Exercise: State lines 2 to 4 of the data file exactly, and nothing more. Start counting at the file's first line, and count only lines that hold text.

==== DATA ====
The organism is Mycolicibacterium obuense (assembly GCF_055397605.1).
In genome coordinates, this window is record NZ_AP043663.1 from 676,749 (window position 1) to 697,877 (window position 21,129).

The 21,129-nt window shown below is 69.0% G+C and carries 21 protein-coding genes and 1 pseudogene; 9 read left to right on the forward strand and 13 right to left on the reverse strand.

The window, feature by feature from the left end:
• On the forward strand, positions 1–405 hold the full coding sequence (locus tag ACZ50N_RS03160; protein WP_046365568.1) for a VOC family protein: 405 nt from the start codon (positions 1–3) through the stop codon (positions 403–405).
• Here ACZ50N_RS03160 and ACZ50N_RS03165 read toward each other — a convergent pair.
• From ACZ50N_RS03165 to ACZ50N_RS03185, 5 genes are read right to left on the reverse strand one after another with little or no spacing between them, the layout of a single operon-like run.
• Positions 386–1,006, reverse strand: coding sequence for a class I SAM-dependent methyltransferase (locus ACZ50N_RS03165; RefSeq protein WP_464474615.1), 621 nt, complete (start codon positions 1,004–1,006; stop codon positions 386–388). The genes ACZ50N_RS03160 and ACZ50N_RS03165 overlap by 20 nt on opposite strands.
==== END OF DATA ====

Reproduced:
In genome coordinates, this window is record NZ_AP043663.1 from 676,749 (window position 1) to 697,877 (window position 21,129).

The 21,129-nt window shown below is 69.0% G+C and carries 21 protein-coding genes and 1 pseudogene; 9 read left to right on the forward strand and 13 right to left on the reverse strand.

The window, feature by feature from the left end: